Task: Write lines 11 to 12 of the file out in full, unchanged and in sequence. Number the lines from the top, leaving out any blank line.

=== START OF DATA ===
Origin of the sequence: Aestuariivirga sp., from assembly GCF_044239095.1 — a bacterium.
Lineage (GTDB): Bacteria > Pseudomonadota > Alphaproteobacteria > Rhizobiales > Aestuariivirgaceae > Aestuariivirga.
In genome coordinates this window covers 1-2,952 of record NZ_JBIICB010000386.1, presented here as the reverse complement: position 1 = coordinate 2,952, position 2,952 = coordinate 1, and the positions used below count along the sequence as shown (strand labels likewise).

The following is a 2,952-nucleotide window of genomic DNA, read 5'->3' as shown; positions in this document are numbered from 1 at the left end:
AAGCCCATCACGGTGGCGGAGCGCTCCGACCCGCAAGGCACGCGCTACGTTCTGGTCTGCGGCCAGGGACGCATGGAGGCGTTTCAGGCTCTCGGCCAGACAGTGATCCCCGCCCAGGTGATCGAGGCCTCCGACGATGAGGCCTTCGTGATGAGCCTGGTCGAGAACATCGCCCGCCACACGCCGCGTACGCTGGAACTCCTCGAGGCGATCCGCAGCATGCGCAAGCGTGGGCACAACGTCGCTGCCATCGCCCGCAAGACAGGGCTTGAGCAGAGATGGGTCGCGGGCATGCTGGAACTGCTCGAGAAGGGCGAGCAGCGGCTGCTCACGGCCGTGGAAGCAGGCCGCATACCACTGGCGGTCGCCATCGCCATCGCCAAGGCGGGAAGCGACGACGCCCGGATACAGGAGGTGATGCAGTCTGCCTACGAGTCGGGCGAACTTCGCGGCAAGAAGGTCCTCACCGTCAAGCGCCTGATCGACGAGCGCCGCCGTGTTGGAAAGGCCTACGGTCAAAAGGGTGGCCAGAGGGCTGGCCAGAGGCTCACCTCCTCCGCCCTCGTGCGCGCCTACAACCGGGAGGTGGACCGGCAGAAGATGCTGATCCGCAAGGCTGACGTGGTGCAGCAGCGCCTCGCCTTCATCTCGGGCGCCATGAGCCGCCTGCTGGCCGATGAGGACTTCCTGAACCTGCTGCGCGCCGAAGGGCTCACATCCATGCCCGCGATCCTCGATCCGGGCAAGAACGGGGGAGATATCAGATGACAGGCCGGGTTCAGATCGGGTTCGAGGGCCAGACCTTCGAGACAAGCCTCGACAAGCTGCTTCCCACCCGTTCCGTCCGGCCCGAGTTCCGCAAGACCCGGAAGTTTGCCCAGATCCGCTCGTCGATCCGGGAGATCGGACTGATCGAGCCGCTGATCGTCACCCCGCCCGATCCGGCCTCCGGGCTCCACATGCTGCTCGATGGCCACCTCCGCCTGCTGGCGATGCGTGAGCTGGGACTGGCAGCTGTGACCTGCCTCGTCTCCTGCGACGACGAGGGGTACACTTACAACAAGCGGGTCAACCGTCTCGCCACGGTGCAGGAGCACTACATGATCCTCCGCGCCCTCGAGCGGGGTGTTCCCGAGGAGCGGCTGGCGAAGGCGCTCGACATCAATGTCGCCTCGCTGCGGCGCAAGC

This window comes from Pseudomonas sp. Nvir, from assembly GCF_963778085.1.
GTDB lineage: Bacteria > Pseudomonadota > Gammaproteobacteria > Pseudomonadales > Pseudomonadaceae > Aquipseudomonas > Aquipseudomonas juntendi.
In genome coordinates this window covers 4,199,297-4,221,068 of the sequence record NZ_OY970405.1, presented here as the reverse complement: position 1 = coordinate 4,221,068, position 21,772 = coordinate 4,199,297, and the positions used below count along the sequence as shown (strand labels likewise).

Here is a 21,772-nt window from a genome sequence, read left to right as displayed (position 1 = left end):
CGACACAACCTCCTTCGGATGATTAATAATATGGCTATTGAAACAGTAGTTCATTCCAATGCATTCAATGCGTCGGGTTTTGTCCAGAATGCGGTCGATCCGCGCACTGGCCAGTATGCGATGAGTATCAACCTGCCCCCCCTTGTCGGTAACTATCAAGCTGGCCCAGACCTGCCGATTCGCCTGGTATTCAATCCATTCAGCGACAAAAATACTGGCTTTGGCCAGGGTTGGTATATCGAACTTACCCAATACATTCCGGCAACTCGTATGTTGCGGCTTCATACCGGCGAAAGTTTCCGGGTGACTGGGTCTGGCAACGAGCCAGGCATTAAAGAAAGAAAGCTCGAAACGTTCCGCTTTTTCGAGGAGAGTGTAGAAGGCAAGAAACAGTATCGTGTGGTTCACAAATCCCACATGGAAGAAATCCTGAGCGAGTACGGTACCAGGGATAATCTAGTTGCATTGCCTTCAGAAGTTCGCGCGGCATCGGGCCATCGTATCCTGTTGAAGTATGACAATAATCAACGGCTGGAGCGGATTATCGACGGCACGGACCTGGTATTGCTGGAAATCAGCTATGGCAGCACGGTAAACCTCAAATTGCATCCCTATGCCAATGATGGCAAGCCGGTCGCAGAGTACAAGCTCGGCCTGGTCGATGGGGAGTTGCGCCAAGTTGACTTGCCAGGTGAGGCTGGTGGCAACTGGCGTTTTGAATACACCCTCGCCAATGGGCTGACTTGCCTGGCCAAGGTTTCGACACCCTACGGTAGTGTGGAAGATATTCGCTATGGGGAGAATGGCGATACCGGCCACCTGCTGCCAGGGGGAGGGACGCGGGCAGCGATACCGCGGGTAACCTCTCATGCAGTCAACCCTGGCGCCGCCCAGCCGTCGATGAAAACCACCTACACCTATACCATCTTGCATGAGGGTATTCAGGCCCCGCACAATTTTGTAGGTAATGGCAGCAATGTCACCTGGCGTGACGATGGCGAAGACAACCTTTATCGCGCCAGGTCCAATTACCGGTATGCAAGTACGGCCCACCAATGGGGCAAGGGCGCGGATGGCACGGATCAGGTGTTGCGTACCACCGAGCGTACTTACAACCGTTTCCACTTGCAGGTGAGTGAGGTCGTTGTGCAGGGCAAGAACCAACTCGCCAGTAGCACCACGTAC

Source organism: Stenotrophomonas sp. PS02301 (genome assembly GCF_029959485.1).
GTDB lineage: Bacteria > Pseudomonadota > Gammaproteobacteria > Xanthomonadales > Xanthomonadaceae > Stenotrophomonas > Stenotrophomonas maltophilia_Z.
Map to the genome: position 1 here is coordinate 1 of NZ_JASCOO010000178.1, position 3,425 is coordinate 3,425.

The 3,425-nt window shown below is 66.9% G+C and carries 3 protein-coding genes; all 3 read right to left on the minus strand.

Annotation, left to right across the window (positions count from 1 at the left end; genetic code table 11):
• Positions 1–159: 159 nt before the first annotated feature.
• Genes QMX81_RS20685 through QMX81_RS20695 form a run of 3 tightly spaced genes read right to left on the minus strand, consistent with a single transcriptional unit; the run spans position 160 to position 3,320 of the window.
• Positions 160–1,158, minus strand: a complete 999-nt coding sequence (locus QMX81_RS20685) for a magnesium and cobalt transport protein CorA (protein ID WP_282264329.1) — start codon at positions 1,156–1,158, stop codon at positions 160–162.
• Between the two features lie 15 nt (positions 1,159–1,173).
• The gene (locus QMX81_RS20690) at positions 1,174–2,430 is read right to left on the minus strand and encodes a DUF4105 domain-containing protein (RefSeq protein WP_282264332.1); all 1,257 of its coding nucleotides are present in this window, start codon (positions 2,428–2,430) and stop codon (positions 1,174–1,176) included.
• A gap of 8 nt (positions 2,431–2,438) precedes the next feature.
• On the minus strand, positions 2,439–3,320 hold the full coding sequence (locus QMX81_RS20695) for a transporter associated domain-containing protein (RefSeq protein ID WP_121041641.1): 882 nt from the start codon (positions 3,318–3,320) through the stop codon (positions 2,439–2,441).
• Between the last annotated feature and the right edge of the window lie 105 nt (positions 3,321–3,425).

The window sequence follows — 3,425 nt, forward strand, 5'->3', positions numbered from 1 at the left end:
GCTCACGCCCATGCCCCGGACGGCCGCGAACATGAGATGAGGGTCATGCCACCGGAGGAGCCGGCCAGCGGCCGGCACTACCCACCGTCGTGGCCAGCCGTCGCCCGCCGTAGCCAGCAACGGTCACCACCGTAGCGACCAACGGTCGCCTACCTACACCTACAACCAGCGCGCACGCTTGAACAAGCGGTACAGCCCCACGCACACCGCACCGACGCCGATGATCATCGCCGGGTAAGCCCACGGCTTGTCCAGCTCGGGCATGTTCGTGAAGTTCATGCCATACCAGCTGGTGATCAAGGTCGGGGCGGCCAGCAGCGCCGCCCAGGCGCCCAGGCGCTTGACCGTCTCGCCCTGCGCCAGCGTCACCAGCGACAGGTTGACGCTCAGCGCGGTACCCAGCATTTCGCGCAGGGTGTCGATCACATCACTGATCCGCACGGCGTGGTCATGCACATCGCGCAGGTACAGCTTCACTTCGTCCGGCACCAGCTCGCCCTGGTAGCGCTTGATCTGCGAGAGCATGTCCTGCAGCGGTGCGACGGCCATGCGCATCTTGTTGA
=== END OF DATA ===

Source organism: Stenotrophomonas sp. PS02301 (genome assembly GCF_029959485.1).
GTDB lineage: Bacteria > Pseudomonadota > Gammaproteobacteria > Xanthomonadales > Xanthomonadaceae > Stenotrophomonas > Stenotrophomonas maltophilia_Z.